Falling in love is easy. Staying in love is harder. So, when we see a couple who has been together for many years – decades even – it’s easy to assume that they have a rock-solid commitment and fulfilling marriage. What’s actually going on, though, may be very different.
Senior couples, like all couples, experience relationship issues. Relationships change over time and each stage of life brings with it its own set of challenges. That being said, senior couples, despite making up the largest growing segment of the population, are generally underrepresented in couple’s counseling.
Why it’s important to seek help
The natural course of aging can place a strain on even the strongest of relationships.
- Lifestyle changes like retirement, illness, or a move can disrupt long-standing patterns of daily life. This is especially true if the changes are sudden and unexpected.
- Spending more time together in close proximity, post-retirement, can create discomfort or conflict and bring to the surface relationship problems that may have previously been unaddressed or weren’t as obvious.
- With divorce becoming more accepted, as well as changing gender roles, midlife divorce (or later on in life) is becoming more common.
- With people living longer, many seniors find themselves single again and venturing into new relationships. They’re learning how to date and be with someone new.
- Many seniors are in second or even third marriages and may be dealing with issues related to blending families or combining households.
- They may be taking on the role of caregiver for their spouse as many seniors opt for home care.
The quality of a relationship has been directly linked with overall general health and well-being. Seniors who report the highest levels of marital satisfaction tend to also report better quality of health. Conversely, those with lower levels of marital satisfaction have been found to have a greater incidence of health-related issues including heart disease.
Barriers to seeking help
There are many reasons why senior couples may find it difficult to seek help.
- Seniors have experienced several historical events that ingrained in them a feeling that they need to be stoic and endure adversity. Asking for help may conflict with their sense of independence.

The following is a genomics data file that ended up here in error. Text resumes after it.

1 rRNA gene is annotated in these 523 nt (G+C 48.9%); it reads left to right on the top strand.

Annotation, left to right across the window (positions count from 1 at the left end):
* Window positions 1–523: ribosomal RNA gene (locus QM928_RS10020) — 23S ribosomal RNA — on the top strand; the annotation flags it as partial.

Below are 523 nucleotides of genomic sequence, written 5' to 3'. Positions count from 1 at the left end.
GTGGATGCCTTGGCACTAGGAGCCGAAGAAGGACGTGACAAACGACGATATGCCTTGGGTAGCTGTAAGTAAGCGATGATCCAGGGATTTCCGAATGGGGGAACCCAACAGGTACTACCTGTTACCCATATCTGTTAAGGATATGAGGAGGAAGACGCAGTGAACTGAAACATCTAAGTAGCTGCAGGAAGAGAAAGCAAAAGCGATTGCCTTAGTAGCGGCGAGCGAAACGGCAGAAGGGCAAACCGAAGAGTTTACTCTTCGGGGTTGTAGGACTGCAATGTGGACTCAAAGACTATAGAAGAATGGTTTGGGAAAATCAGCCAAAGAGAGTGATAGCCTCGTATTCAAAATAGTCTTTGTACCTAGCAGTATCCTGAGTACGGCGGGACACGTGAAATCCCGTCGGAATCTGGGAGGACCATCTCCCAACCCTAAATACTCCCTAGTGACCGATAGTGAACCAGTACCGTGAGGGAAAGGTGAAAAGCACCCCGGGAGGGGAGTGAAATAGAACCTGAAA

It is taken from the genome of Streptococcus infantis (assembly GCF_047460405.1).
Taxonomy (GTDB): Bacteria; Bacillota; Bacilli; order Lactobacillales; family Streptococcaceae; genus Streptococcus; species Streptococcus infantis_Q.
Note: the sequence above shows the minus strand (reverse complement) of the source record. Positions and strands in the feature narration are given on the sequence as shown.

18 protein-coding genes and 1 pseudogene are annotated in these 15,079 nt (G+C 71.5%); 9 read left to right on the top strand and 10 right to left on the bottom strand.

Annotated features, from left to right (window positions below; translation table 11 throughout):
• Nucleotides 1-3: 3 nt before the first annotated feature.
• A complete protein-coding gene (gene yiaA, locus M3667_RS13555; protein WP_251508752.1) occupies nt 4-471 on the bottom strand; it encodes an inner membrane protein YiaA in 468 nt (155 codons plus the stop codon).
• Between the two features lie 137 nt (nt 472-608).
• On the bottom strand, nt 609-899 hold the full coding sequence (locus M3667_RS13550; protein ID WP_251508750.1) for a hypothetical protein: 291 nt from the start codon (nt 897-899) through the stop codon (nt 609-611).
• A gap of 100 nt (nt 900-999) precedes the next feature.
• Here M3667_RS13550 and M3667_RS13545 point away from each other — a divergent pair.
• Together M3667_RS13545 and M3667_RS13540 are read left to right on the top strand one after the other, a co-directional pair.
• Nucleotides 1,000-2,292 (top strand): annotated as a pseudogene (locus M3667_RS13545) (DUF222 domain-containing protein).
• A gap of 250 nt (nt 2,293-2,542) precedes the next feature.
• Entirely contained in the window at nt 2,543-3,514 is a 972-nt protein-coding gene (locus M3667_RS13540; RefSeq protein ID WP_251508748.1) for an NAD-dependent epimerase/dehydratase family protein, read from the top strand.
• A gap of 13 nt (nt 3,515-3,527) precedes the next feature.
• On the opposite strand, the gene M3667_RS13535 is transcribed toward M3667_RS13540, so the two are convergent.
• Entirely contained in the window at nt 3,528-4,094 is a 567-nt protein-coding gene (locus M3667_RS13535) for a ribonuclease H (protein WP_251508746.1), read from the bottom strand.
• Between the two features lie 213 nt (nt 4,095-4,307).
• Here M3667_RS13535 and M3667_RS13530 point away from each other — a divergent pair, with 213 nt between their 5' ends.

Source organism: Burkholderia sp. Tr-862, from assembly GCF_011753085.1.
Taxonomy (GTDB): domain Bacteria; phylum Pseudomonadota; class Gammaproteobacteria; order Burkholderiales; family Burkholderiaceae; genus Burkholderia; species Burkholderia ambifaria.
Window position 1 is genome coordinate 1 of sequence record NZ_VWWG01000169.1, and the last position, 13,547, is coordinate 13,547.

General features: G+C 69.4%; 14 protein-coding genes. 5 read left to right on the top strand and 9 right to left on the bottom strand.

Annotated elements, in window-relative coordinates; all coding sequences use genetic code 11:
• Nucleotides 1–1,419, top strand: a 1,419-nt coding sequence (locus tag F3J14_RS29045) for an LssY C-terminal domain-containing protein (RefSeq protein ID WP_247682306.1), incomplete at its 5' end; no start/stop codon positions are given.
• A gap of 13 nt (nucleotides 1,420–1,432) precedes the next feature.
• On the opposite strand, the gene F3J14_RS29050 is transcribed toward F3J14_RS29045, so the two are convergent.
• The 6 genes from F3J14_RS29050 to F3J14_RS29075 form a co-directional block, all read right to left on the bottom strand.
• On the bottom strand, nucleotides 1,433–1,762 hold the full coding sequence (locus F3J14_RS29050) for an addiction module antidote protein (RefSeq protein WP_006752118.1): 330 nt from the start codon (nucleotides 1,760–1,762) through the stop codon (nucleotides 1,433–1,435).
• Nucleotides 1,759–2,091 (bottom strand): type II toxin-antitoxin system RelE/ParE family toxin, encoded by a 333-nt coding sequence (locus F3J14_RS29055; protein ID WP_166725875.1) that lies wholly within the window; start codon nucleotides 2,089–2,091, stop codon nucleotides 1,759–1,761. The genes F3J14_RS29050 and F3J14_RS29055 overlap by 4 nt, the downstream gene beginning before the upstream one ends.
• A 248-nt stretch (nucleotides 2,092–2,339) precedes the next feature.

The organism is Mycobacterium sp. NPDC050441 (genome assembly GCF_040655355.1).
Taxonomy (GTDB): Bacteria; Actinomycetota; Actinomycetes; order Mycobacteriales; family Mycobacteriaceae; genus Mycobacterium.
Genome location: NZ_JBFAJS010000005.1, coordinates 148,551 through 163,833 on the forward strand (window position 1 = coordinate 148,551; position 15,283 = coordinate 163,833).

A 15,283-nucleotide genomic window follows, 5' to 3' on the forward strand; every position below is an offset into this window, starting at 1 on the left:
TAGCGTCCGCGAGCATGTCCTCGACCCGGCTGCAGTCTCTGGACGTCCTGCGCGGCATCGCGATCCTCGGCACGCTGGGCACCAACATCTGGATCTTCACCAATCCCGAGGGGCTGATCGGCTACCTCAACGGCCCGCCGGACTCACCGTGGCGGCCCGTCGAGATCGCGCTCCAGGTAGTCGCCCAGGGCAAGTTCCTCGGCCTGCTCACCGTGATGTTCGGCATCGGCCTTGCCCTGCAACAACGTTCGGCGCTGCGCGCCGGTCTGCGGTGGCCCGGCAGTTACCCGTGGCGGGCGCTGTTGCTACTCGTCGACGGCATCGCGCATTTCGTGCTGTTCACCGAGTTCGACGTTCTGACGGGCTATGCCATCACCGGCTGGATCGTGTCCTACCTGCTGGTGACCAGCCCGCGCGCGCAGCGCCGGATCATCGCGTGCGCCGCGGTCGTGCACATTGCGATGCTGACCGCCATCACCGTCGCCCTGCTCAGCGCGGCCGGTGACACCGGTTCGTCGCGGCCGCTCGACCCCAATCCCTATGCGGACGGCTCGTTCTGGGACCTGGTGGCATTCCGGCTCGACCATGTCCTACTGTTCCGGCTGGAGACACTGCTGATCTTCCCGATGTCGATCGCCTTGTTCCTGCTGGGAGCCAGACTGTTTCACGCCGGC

- Their struggles may, on the surface, not be apparent and consequently overlooked. Many of the issues that seniors grapple with are often chalked up to “getting older.” Changes in cognition are often assumed to be “early dementia.” Being blue or feeling down is often attributed to aging. In actual fact, Centers for Disease Control actually found that rates of depression are actually lower among adults age 60 and older than for any other group of adults.
- Today’s seniors come from an era when mental health was not spoken about openly. Family members with mental health concerns were quietly sequestered or spoken of in whispers. The idea of even seeing a mental health professional may evoke negative feelings about mental health. They worry about the stigma of seeking help and may not openly share their troubles.
- Love and sex are often considered relevant only to “young people.” The fact is older adults report a healthy interest in love and sex.
- Aging is inevitable and, sometimes, the effects place a strain on relationships. It is mistakenly assumed that there is nothing to be done and that the issues of aging are just something couples have to deal with
- Changes in lifestyle and income may even make it difficult to go to therapy or afford services.
So, when senior couples are struggling, where can they turn?
Bringing the counselor to the couple
Online counseling is bridging the gap for people who otherwise might not seek help. Seniors have embraced technology in a big way and online counseling is becoming an increasingly attractive option. The couple can enjoy therapy from the comfort of their home, which can be especially important for those who have mobility or transportation issues or who live far away.
Older couples are also spared the anxiety of being stigmatized for seeking help. While it’s true that perceptions are changing, many people, young and old, still fear being judged for getting therapy. Online counseling from home affords an additional level of privacy.
For couples on a fixed income, affordability may also be a significant factor. Online counseling services tend to be more affordable and flexible in scheduling.
Older couples face their own unique challenges. Counselors with a geriatric specialty understand these needs and can help them address these challenges in a way that is comfortable to them.